Other things to consider: There are several interesting matchups to watch. When these teams faced each other in the 2008 Finals, the Lakers' rotation was different in several critical ways. Bynum did not play at all due to injury and the since-traded Vladimir Radmanovic started all six games at small forward, with Luke Walton serving as his backup and Bryant also logging minutes at that spot when the Lakers went small in the backcourt with Jordan Farmar and Sasha Vujacic. This time around, Bynum will be expected to battle with Perkins in the post for at least 20 mpg, enabling Gasol to play power forward during those minutes.

Of course, the biggest change for the Lakers is that Ron Artest starts at small forward and will be assigned the task of guarding Paul Pierce one on one. The Lakers acquired Artest to deal with the likes of LeBron James, Carmelo Anthony and Pierce. The Lakers did not have to face Anthony's Nuggets or James' Cavs but Artest did excellent defensive work versus Oklahoma City, Utah and Phoenix. Now he faces his biggest challenge of the postseason and it is not an exaggeration to say that most of the verdict about the de facto Artest-Trevor Ariza swap will hinge on the outcome of the Pierce-Artest matchup. Expect Artest to play "bump and run" defense to the full extent of the NBA law, resulting in marked declines in Pierce's scoring average and shooting percentage; much of Pierce's game is based on his ability to use his size to overpower other small forwards but he cannot overpower Artest.

Artest's presence means that Bryant will not likely have to guard Pierce much, if at all, a marked contrast from the 2008 Finals when Bryant had to play "firefighter" and put out whichever "blaze" was causing the most damage: Pierce or Ray Allen. Although it is widely assumed that Bryant will match up most of the time now with Rondo--who has emerged as Boston's best player--I think that Lakers Coach Phil Jackson will at least try to get away with matching up traditionally at the start of the game, putting Derek Fisher on Rondo and Bryant on Ray Allen. Then, if necessary, Jackson can switch Bryant on Rondo for key stretches. Although the Lakers enjoyed great success after putting Bryant on Oklahoma City point guard Russell Westbrook in the first round, I am not convinced that the Lakers really want to wear Bryant down by having him chase Rondo for 40 mpg throughout the course of the series.

Bryant's supporting cast often receives a lot of praise--particularly from people who do not want to give Bryant his due--but after Gasol (a skilled, talented player who has well documented issues when he has to deal with forceful, physical players) there is a significant talent drop off. What can you say about Odom and Artest? Coach Jackson asked Odom--who was Artest's AAU teammate way back in the day--to be a "guardian" for Artest but Jackson conceded that this is an instance of "not the blind leading the blind, but probably the deaf leading the blind." The good thing for the Lakers is that Odom and Artest each have one definable skill--Odom is an excellent rebounder, while Artest is a tenacious defender; the bad thing is that on offense both Odom and Artest vacillate between trying to do too much and then inexplicably becoming so passive that they hardly do anything.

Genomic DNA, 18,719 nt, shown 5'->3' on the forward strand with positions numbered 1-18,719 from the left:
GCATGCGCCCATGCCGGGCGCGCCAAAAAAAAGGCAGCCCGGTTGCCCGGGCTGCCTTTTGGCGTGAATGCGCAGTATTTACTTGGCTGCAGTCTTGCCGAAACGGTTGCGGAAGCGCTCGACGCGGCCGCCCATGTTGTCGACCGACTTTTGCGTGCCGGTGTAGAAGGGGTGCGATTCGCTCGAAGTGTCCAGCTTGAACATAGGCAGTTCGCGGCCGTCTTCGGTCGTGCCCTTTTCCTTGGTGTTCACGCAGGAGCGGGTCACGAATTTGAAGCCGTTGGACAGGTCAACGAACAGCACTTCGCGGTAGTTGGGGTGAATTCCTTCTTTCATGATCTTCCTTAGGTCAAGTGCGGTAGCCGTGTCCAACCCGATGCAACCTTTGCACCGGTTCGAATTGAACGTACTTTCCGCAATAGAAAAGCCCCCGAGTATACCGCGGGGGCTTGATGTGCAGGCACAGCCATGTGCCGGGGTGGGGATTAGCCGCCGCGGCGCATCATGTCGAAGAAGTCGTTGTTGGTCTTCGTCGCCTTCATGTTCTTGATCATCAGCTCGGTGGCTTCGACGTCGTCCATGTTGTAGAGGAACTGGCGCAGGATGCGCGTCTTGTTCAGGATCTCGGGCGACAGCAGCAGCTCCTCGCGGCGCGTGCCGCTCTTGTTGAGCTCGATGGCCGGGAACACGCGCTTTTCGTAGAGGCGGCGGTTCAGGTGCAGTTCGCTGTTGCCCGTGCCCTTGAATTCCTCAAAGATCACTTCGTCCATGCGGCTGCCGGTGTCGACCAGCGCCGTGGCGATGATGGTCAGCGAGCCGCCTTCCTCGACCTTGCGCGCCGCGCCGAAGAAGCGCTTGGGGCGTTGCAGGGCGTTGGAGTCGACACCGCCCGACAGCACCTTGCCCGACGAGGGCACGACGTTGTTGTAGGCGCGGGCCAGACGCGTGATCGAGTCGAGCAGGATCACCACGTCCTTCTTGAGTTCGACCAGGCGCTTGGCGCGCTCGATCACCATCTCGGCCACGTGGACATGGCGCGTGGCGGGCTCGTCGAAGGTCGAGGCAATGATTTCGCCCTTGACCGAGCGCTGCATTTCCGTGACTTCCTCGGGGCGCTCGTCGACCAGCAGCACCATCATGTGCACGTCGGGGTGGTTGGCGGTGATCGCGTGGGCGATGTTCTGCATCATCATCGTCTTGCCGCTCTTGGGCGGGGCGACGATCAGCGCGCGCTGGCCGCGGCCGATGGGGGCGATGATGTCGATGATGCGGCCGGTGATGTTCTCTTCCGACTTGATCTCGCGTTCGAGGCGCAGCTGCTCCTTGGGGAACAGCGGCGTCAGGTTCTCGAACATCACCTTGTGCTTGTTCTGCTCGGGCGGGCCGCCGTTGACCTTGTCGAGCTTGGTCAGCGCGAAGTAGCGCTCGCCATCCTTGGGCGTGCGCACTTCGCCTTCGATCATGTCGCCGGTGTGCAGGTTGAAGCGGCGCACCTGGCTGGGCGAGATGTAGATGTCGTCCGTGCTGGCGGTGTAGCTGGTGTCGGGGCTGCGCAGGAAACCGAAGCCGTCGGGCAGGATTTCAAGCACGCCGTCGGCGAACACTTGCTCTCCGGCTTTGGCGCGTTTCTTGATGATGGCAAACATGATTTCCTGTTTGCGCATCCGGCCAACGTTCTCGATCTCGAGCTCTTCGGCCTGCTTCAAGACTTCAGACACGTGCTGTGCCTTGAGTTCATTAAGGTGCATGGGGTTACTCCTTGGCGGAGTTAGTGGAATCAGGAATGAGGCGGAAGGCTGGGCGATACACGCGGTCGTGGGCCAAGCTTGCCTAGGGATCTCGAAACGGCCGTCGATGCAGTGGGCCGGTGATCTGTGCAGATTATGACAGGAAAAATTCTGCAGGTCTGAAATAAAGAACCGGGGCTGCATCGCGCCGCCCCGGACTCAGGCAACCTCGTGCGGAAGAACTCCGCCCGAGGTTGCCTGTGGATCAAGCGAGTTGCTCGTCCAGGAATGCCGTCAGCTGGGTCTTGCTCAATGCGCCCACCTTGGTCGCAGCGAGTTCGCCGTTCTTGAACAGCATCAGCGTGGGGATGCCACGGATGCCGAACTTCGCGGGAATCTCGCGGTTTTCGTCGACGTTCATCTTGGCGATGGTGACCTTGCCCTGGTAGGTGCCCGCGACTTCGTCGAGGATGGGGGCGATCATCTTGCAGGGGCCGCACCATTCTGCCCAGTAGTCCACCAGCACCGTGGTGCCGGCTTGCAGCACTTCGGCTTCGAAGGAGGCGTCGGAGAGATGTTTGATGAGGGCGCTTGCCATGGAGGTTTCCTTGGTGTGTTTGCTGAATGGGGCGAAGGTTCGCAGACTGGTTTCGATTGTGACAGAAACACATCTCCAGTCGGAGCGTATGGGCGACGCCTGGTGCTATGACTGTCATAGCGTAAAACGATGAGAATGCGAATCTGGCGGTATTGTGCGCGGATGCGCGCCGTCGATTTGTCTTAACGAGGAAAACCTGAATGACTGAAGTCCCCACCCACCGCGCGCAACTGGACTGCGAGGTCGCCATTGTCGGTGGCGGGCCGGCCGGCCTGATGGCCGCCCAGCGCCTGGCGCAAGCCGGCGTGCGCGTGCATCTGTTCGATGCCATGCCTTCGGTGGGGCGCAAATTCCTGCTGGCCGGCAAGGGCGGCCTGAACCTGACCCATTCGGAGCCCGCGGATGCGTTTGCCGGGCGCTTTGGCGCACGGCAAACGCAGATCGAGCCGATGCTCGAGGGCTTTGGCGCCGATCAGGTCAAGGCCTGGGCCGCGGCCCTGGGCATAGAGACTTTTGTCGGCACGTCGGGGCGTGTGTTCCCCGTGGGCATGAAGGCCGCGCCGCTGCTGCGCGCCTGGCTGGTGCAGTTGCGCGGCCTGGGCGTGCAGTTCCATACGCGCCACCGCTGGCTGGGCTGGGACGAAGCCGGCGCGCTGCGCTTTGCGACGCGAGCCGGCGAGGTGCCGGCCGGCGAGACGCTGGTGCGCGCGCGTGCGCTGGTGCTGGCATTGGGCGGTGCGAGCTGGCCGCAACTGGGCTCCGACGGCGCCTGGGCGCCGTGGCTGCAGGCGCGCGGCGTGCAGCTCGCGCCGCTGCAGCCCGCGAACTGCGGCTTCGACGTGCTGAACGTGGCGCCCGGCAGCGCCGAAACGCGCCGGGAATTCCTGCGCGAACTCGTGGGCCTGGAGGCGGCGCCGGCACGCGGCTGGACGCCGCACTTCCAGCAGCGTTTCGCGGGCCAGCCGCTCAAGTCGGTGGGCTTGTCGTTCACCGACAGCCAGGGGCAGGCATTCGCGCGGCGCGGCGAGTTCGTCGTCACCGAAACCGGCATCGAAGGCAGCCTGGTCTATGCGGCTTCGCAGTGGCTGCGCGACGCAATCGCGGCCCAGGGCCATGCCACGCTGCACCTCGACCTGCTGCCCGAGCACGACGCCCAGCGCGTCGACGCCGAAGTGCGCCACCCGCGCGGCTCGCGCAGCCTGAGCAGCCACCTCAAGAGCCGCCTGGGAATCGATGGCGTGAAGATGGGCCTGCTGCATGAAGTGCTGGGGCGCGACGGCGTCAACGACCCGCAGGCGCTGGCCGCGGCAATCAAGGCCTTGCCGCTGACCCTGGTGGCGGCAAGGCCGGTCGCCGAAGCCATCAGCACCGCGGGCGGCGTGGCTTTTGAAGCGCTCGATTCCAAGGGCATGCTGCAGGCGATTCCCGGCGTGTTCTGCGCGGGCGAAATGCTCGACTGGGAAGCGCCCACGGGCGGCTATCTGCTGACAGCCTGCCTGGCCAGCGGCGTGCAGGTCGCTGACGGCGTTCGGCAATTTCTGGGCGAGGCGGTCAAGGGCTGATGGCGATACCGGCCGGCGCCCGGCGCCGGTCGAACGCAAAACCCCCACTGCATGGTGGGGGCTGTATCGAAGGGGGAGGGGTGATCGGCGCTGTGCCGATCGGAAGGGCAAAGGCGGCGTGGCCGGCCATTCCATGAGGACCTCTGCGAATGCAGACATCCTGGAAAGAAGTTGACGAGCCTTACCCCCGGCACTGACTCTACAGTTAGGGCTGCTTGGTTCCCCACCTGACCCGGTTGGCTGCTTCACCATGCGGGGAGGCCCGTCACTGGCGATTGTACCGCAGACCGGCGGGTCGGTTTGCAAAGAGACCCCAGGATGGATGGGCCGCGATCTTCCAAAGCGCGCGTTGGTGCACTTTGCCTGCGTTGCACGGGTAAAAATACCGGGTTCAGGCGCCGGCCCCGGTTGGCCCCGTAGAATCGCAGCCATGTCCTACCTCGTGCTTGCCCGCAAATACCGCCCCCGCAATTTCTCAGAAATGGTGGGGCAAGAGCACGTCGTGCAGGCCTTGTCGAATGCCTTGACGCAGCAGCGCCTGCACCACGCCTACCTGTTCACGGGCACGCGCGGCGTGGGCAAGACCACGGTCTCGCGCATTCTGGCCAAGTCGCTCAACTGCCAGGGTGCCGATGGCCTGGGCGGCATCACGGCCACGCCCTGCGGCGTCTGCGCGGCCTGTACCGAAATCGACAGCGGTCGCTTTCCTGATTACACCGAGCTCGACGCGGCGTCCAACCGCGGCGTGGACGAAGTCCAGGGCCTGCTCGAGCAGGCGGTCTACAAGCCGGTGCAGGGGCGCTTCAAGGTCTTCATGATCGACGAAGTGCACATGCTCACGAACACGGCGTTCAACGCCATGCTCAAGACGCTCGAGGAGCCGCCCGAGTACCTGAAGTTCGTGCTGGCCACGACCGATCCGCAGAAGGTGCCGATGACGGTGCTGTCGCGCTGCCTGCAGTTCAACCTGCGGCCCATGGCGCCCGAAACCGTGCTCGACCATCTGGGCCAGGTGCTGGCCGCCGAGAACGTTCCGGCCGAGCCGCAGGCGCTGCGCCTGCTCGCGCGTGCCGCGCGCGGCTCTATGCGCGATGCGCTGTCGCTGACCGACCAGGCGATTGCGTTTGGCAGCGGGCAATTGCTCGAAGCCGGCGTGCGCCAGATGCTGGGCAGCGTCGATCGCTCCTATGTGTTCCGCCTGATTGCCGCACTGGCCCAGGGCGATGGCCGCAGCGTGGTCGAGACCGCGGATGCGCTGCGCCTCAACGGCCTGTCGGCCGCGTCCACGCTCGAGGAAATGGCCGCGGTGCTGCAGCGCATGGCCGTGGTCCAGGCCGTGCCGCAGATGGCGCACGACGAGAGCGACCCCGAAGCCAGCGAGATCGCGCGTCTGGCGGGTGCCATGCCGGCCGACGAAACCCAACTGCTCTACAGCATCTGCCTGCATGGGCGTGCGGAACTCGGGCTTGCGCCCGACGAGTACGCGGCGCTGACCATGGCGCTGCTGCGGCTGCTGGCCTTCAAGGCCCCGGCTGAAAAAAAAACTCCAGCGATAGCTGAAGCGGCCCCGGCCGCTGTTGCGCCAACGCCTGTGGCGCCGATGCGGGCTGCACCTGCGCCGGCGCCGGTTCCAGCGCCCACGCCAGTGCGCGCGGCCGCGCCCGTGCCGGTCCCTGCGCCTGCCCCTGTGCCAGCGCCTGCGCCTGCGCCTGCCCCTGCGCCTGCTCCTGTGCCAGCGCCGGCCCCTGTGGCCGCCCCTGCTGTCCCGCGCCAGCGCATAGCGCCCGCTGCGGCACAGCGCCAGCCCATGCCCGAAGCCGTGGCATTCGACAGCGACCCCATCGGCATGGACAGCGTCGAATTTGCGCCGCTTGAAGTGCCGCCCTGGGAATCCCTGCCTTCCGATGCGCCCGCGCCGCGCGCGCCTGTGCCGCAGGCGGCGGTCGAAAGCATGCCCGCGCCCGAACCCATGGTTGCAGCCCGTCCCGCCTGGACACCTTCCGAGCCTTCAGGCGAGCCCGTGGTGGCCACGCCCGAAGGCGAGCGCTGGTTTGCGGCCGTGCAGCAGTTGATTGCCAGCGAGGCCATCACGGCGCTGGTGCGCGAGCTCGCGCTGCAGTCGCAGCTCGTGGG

Fisher is a heady, gutsy, tough player who has proven that he has the nerve to take and make big shots--but the Lakers have had to overcome a matchup disadvantage at the point guard position in every single series so far and that will once again be the case in the NBA Finals.

The Lakers' bench has been overrated for years; that group was decent--not great, but decent--back in 2008 (the "Bench Mob" days) but since that time it has regressed disastrously; there are good reasons that Jackson has said that he wants to vomit when he watches his reserves play and that Bryant has said that if the carnage becomes too bad when he is out of the game then he will just check himself back in to restore order. Odom is the most effective reserve but because Bynum has been constantly injured throughout his career Odom is a de facto starter in terms of his minutes/role. As for the other guys, anyone who is honest realizes that Shannon Brown (the 13th man on the 2007 Cleveland team that made it to the Finals and is widely derided as a weak squad that was carried by LeBron James), Farmar and Vujacic (who provided a great six point play--for the Phoenix Suns--in game six of the Western Conference Finals with his shaky defense and stupid flagrant foul) would not even be in the rotation for many of the other teams that reached the NBA's "Final Four" in recent seasons.